I peek tentatively around the elevator door, scanning the room for a nurse or receptionist. Finally, I catch the eye of a brown-haired, middle-aged woman on the phone at the front desk. She sees me and raises her eyebrows inquisitively.
“Do you have a mask?” I ask. “I totally forgot mine,” I add as I nervously approach the counter, quickly glancing around the waiting room filled with people waiting to receive their chemotherapy or infusions. She gestures to the box next to the check out window and I grab the thin, yellow, papery mask, wrapping the elastic around my ears.
She pulls the receiver down from her mouth, covers it, and whispers, “Can I help you?”
“Is Mary Ann Nielsen already here? We are supposed to be meeting with Dr. Lair,” I say, looking around the room but not recognizing my mother in the crowd.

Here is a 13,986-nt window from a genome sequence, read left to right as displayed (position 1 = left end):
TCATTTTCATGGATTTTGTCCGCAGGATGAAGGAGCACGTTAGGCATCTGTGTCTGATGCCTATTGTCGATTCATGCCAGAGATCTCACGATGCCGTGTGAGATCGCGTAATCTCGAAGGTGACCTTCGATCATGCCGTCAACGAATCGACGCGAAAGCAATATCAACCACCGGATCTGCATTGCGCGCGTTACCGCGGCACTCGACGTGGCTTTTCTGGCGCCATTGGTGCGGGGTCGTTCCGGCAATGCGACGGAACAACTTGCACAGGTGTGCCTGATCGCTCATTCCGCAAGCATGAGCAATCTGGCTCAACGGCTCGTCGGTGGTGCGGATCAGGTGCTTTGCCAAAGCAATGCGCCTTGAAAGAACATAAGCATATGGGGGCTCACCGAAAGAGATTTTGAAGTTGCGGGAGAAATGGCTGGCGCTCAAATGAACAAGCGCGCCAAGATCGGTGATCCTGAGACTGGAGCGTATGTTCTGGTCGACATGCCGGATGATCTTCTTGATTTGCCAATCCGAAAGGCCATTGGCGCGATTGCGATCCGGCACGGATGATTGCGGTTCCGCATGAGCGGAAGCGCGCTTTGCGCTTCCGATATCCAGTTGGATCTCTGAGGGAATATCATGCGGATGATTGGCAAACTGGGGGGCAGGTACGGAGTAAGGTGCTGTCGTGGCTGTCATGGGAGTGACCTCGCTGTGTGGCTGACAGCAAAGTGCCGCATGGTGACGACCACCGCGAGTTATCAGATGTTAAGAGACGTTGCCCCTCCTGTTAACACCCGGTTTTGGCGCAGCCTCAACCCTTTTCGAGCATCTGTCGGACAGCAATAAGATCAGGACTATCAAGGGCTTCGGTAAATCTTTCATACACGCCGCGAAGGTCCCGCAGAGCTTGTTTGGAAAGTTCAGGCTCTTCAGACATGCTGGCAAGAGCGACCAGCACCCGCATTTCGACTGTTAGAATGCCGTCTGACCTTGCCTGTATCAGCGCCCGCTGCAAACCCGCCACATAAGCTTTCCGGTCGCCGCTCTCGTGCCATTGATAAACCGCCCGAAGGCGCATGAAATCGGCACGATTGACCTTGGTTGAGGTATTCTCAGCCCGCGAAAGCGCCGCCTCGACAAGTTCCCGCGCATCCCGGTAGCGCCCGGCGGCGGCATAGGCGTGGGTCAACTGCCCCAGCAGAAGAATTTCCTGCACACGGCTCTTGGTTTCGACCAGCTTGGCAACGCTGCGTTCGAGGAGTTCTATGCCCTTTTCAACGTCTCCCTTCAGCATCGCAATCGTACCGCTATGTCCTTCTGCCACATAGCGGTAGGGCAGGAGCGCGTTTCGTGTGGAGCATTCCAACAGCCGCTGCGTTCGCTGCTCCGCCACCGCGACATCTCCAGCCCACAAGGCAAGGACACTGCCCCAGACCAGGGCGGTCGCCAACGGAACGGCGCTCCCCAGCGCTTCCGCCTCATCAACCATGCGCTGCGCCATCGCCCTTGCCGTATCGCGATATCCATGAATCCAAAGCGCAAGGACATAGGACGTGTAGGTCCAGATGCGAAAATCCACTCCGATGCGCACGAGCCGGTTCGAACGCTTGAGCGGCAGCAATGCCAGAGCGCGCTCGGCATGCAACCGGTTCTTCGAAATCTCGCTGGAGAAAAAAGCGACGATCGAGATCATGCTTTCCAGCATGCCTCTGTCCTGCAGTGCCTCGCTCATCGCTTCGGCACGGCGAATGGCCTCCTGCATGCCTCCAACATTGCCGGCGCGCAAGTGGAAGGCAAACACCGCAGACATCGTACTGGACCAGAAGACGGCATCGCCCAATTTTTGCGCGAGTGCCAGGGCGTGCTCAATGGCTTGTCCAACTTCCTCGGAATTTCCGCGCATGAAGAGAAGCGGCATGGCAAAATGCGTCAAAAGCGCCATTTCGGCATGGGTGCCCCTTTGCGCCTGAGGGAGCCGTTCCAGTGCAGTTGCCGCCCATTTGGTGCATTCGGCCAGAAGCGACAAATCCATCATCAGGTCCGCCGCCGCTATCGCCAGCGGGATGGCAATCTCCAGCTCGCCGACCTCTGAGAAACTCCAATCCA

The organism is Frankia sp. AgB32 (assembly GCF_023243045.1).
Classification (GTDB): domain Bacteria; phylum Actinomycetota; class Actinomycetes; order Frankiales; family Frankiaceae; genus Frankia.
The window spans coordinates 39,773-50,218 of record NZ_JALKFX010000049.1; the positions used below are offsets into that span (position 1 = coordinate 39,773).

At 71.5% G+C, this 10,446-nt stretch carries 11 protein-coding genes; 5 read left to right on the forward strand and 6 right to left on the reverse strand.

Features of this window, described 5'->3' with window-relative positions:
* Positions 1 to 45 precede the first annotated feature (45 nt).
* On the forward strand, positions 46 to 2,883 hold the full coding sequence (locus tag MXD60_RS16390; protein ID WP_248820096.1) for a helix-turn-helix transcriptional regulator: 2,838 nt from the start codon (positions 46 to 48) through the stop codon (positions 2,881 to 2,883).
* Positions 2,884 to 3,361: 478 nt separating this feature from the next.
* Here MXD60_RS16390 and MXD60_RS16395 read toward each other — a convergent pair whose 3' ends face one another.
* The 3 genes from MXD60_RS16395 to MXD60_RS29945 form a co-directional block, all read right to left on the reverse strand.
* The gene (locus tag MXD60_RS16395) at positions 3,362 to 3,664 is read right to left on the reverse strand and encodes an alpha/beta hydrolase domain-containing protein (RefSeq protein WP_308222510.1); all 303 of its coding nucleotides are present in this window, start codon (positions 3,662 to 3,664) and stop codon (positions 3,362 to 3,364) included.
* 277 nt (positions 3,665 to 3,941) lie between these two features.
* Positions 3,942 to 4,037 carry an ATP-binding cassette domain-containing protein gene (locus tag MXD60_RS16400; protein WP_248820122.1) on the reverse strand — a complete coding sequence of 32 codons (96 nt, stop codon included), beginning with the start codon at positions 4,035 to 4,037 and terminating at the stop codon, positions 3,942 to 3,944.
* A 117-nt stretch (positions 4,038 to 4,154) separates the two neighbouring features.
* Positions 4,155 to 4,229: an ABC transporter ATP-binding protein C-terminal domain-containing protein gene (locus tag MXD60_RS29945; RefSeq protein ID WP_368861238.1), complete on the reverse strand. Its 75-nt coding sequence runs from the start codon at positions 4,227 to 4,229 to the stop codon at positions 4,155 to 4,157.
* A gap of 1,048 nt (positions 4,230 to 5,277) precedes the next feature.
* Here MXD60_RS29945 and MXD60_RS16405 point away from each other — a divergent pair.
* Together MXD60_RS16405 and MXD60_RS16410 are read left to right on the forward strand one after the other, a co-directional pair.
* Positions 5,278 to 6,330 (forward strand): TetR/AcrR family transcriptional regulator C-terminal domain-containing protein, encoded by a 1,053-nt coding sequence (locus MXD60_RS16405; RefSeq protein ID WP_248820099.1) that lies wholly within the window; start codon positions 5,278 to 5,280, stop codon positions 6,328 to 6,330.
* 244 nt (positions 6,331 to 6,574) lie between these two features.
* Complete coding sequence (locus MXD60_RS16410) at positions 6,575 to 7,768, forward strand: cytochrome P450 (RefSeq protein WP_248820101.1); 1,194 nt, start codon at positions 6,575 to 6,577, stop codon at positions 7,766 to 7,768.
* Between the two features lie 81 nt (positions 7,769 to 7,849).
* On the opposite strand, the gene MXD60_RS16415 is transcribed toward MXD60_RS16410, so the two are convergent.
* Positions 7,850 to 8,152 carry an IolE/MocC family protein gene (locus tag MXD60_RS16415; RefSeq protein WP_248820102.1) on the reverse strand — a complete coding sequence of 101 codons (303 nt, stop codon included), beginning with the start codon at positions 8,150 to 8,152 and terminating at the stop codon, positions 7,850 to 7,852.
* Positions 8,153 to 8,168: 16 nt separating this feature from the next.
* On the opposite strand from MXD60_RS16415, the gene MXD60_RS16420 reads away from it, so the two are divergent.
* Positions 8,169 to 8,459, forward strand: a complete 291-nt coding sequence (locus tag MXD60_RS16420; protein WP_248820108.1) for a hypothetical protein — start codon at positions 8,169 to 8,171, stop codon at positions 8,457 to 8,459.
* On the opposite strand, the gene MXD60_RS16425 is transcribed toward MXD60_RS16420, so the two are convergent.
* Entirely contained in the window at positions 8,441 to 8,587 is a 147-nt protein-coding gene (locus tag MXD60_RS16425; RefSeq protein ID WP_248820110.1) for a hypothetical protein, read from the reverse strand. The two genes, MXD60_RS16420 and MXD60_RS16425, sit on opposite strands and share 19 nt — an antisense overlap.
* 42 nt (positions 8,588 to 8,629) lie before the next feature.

She points to the chemo/infusion room. “She’s back there.” Another whisper as she motions with her hand. “Have you been back there before?”
I nod yes and gesture back to her that I will just head back. I give her a thumbs up and she responds with a smile and a wave, sending me to the treatment room where mom has already spent countless hours reading, talking to friends, and looking at her iPad while receiving various treatments. As I come around the corner, I see mom sitting up tall in the infusion recliner, Dr. Lair seated in her wheelchair next to her. A petite, white-haired lady stands up as I round the corner.
“Am I missing the party?” I ask jovially, smiling at the trio. My mom grabs my hand and glances at the white-haired woman.
“Before we do anything, Kate, this is Mary Ellen. I have wanted the two of you to meet for so long and now you finally get to.”